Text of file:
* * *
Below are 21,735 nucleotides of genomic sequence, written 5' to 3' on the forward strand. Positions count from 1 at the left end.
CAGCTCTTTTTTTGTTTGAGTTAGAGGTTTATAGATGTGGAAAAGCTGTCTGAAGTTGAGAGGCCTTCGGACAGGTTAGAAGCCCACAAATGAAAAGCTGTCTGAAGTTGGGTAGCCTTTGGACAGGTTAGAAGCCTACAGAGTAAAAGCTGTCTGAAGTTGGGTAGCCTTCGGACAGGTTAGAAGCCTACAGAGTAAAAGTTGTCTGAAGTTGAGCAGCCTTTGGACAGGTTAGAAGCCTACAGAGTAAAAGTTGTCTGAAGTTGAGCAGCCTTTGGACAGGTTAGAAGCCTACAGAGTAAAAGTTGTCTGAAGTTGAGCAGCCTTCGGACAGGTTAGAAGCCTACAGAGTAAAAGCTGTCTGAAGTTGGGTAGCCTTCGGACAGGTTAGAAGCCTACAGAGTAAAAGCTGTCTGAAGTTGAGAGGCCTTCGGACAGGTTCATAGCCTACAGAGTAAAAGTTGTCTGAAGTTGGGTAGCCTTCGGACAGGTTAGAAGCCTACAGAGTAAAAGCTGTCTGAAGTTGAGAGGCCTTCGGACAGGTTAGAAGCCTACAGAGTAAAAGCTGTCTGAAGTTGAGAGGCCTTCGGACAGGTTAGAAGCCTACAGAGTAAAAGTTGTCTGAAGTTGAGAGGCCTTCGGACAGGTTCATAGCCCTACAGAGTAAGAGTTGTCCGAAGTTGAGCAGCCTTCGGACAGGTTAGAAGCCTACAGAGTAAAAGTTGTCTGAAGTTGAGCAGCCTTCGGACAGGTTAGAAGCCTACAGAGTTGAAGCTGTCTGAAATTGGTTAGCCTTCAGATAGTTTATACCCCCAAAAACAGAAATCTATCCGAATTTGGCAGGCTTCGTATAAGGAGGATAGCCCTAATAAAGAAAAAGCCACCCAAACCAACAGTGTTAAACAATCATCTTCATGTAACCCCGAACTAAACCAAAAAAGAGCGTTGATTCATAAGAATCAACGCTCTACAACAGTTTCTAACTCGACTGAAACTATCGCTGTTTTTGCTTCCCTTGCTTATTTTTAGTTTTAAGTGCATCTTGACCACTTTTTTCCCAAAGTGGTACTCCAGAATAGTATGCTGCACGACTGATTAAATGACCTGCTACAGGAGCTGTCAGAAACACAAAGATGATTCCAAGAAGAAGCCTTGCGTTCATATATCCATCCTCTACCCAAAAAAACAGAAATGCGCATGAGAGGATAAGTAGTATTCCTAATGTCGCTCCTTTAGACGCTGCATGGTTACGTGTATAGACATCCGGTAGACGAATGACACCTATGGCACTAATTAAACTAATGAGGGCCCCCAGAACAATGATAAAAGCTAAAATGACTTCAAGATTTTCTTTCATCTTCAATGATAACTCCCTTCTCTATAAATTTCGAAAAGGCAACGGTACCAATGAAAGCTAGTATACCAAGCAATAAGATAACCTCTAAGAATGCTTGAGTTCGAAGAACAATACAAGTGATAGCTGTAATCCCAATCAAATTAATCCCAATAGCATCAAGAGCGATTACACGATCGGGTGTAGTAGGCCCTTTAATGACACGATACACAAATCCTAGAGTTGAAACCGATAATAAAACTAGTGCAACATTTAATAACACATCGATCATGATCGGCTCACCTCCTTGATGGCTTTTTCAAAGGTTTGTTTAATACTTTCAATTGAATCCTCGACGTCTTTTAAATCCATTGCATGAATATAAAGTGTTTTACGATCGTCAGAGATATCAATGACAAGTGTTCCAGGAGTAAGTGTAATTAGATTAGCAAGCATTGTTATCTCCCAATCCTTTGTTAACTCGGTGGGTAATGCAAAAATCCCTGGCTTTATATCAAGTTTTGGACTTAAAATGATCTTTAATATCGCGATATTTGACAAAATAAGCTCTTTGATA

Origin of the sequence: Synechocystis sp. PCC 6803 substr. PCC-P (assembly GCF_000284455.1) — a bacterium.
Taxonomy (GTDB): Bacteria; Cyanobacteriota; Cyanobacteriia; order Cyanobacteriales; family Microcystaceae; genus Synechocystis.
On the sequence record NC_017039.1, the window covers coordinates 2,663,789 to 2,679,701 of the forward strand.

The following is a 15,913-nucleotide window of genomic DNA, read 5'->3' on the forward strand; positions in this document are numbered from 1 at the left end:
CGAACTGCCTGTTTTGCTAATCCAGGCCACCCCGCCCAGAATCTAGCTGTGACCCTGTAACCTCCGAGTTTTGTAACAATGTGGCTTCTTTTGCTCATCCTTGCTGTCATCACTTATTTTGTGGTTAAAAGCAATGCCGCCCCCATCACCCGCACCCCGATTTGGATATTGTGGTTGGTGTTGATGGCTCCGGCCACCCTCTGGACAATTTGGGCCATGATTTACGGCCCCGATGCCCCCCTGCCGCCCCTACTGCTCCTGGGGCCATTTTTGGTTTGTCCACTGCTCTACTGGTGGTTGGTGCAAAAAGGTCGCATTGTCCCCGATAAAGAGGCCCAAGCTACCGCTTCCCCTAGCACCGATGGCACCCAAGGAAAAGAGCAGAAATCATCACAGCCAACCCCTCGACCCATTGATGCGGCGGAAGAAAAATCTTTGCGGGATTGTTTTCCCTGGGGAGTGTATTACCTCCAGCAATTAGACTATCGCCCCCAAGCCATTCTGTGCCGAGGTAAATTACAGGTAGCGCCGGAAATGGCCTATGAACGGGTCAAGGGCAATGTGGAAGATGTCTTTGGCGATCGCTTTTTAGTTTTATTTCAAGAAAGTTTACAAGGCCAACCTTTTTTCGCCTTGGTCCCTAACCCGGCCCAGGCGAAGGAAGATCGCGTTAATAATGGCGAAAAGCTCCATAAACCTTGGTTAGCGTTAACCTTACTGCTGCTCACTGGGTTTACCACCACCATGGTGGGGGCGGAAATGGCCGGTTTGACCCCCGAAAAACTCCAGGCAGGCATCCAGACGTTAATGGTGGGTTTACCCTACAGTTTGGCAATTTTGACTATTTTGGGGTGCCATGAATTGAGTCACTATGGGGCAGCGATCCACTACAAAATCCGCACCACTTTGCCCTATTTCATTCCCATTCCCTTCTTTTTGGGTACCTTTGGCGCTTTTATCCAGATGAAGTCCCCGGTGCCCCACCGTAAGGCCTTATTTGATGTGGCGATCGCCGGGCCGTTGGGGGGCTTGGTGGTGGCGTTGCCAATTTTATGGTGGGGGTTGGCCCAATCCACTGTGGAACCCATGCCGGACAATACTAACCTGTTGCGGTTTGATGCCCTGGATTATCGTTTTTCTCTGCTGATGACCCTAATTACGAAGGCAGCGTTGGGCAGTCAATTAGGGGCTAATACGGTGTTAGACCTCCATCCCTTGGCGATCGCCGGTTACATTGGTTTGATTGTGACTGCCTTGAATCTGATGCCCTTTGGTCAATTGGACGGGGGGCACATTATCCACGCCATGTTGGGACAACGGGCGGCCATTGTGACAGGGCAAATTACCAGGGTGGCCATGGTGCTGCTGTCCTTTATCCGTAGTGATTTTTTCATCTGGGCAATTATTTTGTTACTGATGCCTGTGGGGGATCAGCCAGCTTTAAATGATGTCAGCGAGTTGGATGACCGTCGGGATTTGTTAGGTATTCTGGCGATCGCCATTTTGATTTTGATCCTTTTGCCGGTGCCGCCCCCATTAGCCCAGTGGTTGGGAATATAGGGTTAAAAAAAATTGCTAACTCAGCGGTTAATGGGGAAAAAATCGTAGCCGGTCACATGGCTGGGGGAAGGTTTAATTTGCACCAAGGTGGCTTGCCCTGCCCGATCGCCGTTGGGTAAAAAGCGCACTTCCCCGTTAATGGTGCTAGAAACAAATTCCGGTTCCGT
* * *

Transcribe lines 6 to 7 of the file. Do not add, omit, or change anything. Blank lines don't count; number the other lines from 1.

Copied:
The following is a 15,913-nucleotide window of genomic DNA, read 5'->3' on the forward strand; positions in this document are numbered from 1 at the left end:
CGAACTGCCTGTTTTGCTAATCCAGGCCACCCCGCCCAGAATCTAGCTGTGACCCTGTAACCTCCGAGTTTTGTAACAATGTGGCTTCTTTTGCTCATCCTTGCTGTCATCACTTATTTTGTGGTTAAAAGCAATGCCGCCCCCATCACCCGCACCCCGATTTGGATATTGTGGTTGGTGTTGATGGCTCCGGCCACCCTCTGGACAATTTGGGCCATGATTTACGGCCCCGATGCCCCCCTGCCGCCCCTACTGCTCCTGGGGCCATTTTTGGTTTGTCCACTGCTCTACTGGTGGTTGGTGCAAAAAGGTCGCATTGTCCCCGATAAAGAGGCCCAAGCTACCGCTTCCCCTAGCACCGATGGCACCCAAGGAAAAGAGCAGAAATCATCACAGCCAACCCCTCGACCCATTGATGCGGCGGAAGAAAAATCTTTGCGGGATTGTTTTCCCTGGGGAGTGTATTACCTCCAGCAATTAGACTATCGCCCCCAAGCCATTCTGTGCCGAGGTAAATTACAGGTAGCGCCGGAAATGGCCTATGAACGGGTCAAGGGCAATGTGGAAGATGTCTTTGGCGATCGCTTTTTAGTTTTATTTCAAGAAAGTTTACAAGGCCAACCTTTTTTCGCCTTGGTCCCTAACCCGGCCCAGGCGAAGGAAGATCGCGTTAATAATGGCGAAAAGCTCCATAAACCTTGGTTAGCGTTAACCTTACTGCTGCTCACTGGGTTTACCACCACCATGGTGGGGGCGGAAATGGCCGGTTTGACCCCCGAAAAACTCCAGGCAGGCATCCAGACGTTAATGGTGGGTTTACCCTACAGTTTGGCAATTTTGACTATTTTGGGGTGCCATGAATTGAGTCACTATGGGGCAGCGATCCACTACAAAATCCGCACCACTTTGCCCTATTTCATTCCCATTCCCTTCTTTTTGGGTACCTTTGGCGCTTTTATCCAGATGAAGTCCCCGGTGCCCCACCGTAAGGCCTTATTTGATGTGGCGATCGCCGGGCCGTTGGGGGGCTTGGTGGTGGCGTTGCCAATTTTATGGTGGGGGTTGGCCCAATCCACTGTGGAACCCATGCCGGACAATACTAACCTGTTGCGGTTTGATGCCCTGGATTATCGTTTTTCTCTGCTGATGACCCTAATTACGAAGGCAGCGTTGGGCAGTCAATTAGGGGCTAATACGGTGTTAGACCTCCATCCCTTGGCGATCGCCGGTTACATTGGTTTGATTGTGACTGCCTTGAATCTGATGCCCTTTGGTCAATTGGACGGGGGGCACATTATCCACGCCATGTTGGGACAACGGGCGGCCATTGTGACAGGGCAAATTACCAGGGTGGCCATGGTGCTGCTGTCCTTTATCCGTAGTGATTTTTTCATCTGGGCAATTATTTTGTTACTGATGCCTGTGGGGGATCAGCCAGCTTTAAATGATGTCAGCGAGTTGGATGACCGTCGGGATTTGTTAGGTATTCTGGCGATCGCCATTTTGATTTTGATCCTTTTGCCGGTGCCGCCCCCATTAGCCCAGTGGTTGGGAATATAGGGTTAAAAAAAATTGCTAACTCAGCGGTTAATGGGGAAAAAATCGTAGCCGGTCACATGGCTGGGGGAAGGTTTAATTTGCACCAAGGTGGCTTGCCCTGCCCGATCGCCGTTGGGTAAAAAGCGCACTTCCCCGTTAATGGTGCTAGAAACAAATTCCGGTTCCGT